In regards to recent developments, Ayurveda, as a complete, holistic science, is deemed to be the first documented form of medicine, dating back over 5,000 years. So while all of its incredible wisdom comes from centuries and centuries ago, new developments in the application of Ayurveda are constantly emerging.
There’s some exciting work regarding the treatment of autoimmune diseases, as well as Alzheimer’s. I have also been working with a scientist for several years now who has developed ionized herbs, a process that involves using bio-magnets to align the molecular structure of plants and botanicals for optimal potency and targeted therapy. I use these ionized herbs exclusively at my clinic.
GC: What have been some of your inspirations and research sources for Absolute Beauty?
I have many different sources of inspiration. I grew up surrounded by the principles of Ayurvedic philosophy, this knowledge and wisdom was part of my upbringing. From my grandfather to my mother and later my teacher and Vaidya in India, have been all a source of inspiration through this path.
Moreover, it was intriguing to me the way the world and particularly Americans are in the quest for eternal beauty, but people still don’t understand that beauty doesn’t come from a bottle, it comes from within.
GC: What have you found to be the most rewarding or exciting outcome since publishing this book?
In addition to a personal life goal finally achieved, writing Absolute Beauty has been an success in terms of awareness, where people have been able to not only learn a new way to look at their skin, but also a new approach to beauty. Absolute Beauty gives the reader an understanding of the connection between body, mind and spirit through the Ayurvedic knowledge.
Also, my book has connected me to people all around the world! The most rewarding moments come every time a person comes to me or writes to me saying, “you changed my life.” That reaffirms everything I know about my life’s purpose– to spread the knowledge of Ayurveda; this profound wisdom that puts health and happiness into the hands of the beholder and offers a journey of unyielding gifts. This was my purpose with the book and is also my purpose when I go to work each and every day at my spa clinic. Every time I help someone, it is a gift.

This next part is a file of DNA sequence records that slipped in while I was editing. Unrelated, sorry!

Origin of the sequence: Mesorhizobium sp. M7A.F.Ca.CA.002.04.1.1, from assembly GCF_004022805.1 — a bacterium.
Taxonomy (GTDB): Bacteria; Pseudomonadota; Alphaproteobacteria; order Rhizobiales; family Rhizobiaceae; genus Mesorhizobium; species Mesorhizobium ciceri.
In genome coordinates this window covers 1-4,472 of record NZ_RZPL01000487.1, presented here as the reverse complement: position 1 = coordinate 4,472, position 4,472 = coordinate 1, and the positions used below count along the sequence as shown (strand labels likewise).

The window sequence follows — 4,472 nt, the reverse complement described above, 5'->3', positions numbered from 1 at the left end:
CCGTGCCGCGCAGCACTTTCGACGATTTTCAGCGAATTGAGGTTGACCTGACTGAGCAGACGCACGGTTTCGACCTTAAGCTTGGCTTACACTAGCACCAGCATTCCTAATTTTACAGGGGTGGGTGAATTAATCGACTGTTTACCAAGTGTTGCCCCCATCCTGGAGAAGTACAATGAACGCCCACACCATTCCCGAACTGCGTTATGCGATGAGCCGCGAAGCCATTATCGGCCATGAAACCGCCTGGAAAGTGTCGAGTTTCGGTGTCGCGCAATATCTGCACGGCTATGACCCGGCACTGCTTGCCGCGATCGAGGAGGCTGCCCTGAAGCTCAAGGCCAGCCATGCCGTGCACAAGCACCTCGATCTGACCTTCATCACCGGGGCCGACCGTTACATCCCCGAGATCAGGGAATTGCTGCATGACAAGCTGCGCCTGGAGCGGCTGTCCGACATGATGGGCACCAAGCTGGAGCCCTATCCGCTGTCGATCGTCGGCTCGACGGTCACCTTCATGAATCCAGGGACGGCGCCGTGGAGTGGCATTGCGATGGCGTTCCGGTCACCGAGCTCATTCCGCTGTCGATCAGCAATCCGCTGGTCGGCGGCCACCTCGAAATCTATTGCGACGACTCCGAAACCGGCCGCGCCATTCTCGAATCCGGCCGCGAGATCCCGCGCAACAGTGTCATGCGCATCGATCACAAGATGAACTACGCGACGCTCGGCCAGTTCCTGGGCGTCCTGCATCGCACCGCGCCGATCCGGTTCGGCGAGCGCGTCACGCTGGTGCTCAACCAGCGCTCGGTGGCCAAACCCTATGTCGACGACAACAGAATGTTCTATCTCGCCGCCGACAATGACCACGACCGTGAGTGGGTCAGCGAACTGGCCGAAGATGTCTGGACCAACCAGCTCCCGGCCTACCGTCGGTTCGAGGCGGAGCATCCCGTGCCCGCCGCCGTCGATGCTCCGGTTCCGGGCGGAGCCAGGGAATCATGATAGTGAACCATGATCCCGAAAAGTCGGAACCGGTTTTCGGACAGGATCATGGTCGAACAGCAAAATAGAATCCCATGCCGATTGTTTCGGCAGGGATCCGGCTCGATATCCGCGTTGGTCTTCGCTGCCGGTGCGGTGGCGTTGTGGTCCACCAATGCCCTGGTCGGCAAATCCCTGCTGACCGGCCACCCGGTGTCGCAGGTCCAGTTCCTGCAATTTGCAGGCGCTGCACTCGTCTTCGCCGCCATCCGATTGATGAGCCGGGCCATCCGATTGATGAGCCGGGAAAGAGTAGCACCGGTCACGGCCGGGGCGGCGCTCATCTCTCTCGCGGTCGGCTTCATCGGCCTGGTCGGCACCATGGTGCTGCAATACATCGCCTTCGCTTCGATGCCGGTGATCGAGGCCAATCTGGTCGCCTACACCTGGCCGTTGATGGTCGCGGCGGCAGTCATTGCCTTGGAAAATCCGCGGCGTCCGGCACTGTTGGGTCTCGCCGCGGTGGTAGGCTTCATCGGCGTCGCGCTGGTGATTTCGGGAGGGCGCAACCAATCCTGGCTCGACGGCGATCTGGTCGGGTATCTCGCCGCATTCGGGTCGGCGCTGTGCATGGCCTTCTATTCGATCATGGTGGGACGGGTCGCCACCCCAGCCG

GC: What is one of your favorite skin-care recipes from Absolute Beauty?
While I love all the recipes in Absolute Beauty, I would say my body oils, especially since the application of oils on the skin is really the most important skincare step of all. Even the word for oil massage in sanskrit, snehana, has the same root as the word for love, sneha. It is a deeply cherished Ayurvedic tradition for a reason.
Since essential oils, carried in the proper base oils, share a similar density and particle structure to the skin’s own sebum, it has the ability to penetrate to the deepest layers and make the most impact on the skin’s condition. Oil application also involves touch, which is so important for our central nervous system and for keeping our fluid systems of the body flowing. The 3 dosha-specific body oil recipes also have wonderful aromatherapeutic effects for the mind and senses.
GC: From your experience, what would you say is the most fundamental idea people don’t know when it comes to the skin and natural skin-care?
Many people don’t know that the skin is a reflection of what is happening inside, and even if they are aware of this connection, many still need to understand that skincare is not a one-size-fits-all approach.
Also, when it comes to natural skincare, people need to be aware that even if an ingredient is natural, it doesn’t mean that it is good or effective for everyone. Every individual constitution is different, therefore their approach to skincare should be also according to their specific needs.
“Each and every herb, root, flower or mineral is an active ingredient, synergistically blended to produce the best combination of healing care for your skin. Ayurveda understands the intelligence embedded within the gifts nature bestows upon us.”
Also, it is important to understand that our skin indiscriminately digests whatever it is fed, whether that is beneficial nutrients or harmful chemicals. These substances, for better or worse, are then absorbed into our bloodstream, causing a direct impact on our overall health. This is why natural skincare made from pure, organic ingredients is so critical, while also being far more effective in the long run when it comes to skin solutions. They are easily recognized by the body as nutritious, beneficial food that heals and nourishes the tissues, creating long-term benefits, not superficial results that you get from the harmful synthetic, chemically-altered products so widely used today.
Each and every herb, root, flower or mineral [in my skincare line] is an active ingredient, synergistically blended to produce the best combination of healing care for your skin. Ayurveda understands the intelligence embedded within the gifts nature bestows upon us. Learning what’s best for you and making conscious decisions towards your health is not only an investment in beauty, but in your future. And as always, if you’re in doubt, read the ingredient list. If there is something listed that you wouldn’t eat, it’s not worth putting it on your skin!